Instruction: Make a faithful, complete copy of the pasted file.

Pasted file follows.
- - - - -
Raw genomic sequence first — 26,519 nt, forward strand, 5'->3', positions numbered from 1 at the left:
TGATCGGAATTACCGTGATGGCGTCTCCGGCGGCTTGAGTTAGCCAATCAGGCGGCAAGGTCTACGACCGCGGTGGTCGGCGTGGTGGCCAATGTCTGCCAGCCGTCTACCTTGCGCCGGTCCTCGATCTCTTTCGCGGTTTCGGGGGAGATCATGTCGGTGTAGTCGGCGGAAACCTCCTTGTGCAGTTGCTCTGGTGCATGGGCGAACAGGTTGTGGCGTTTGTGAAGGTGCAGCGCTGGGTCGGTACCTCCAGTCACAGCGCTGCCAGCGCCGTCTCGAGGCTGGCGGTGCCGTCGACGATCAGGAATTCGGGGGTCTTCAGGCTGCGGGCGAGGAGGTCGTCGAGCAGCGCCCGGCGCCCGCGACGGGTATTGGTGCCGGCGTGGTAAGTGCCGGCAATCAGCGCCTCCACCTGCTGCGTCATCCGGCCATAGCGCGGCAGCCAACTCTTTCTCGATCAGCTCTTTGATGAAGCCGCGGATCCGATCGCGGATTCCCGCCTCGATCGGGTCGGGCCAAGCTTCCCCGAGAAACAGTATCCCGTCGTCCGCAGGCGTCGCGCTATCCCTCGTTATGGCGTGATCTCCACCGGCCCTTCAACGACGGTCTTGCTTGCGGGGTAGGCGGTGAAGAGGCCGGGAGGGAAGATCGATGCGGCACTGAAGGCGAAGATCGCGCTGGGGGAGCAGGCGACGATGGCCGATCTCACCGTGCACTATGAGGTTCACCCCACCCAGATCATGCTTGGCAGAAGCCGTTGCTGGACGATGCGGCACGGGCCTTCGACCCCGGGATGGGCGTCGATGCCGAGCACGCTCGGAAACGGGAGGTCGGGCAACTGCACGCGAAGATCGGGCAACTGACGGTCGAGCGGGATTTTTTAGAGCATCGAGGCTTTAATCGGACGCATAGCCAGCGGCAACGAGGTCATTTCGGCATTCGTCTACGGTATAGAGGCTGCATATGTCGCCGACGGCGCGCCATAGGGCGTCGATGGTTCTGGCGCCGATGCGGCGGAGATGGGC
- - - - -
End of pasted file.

Raw genomic sequence first — 26,519 nt, forward strand, 5'->3', positions numbered from 1 at the left:
TGATCGGAATTACCGTGATGGCGTCTCCGGCGGCTTGAGTTAGCCAATCAGGCGGCAAGGTCTACGACCGCGGTGGTCGGCGTGGTGGCCAATGTCTGCCAGCCGTCTACCTTGCGCCGGTCCTCGATCTCTTTCGCGGTTTCGGGGGAGATCATGTCGGTGTAGTCGGCGGAAACCTCCTTGTGCAGTTGCTCTGGTGCATGGGCGAACAGGTTGTGGCGTTTGTGAAGGTGCAGCGCTGGGTCGGTACCTCCAGTCACAGCGCTGCCAGCGCCGTCTCGAGGCTGGCGGTGCCGTCGACGATCAGGAATTCGGGGGTCTTCAGGCTGCGGGCGAGGAGGTCGTCGAGCAGCGCCCGGCGCCCGCGACGGGTATTGGTGCCGGCGTGGTAAGTGCCGGCAATCAGCGCCTCCACCTGCTGCGTCATCCGGCCATAGCGCGGCAGCCAACTCTTTCTCGATCAGCTCTTTGATGAAGCCGCGGATCCGATCGCGGATTCCCGCCTCGATCGGGTCGGGCCAAGCTTCCCCGAGAAACAGTATCCCGTCGTCCGCAGGCGTCGCGCTATCCCTCGTTATGGCGTGATCTCCACCGGCCCTTCAACGACGGTCTTGCTTGCGGGGTAGGCGGTGAAGAGGCCGGGAGGGAAGATCGATGCGGCACTGAAGGCGAAGATCGCGCTGGGGGAGCAGGCGACGATGGCCGATCTCACCGTGCACTATGAGGTTCACCCCACCCAGATCATGCTTGGCAGAAGCCGTTGCTGGACGATGCGGCACGGGCCTTCGACCCCGGGATGGGCGTCGATGCCGAGCACGCTCGGAAACGGGAGGTCGGGCAACTGCACGCGAAGATCGGGCAACTGACGGTCGAGCGGGATTTTTTAGAGCATCGAGGCTTTAATCGGACGCATAGCCAGCGGCAACGAGGTCATTTCGGCATTCGTCTACGGTATAGAGGCTGCATATGTCGCCGACGGCGCGCCATAGGGCGTCGATGGTTCTGGCGCCGATGCGGCGGAGATGGGC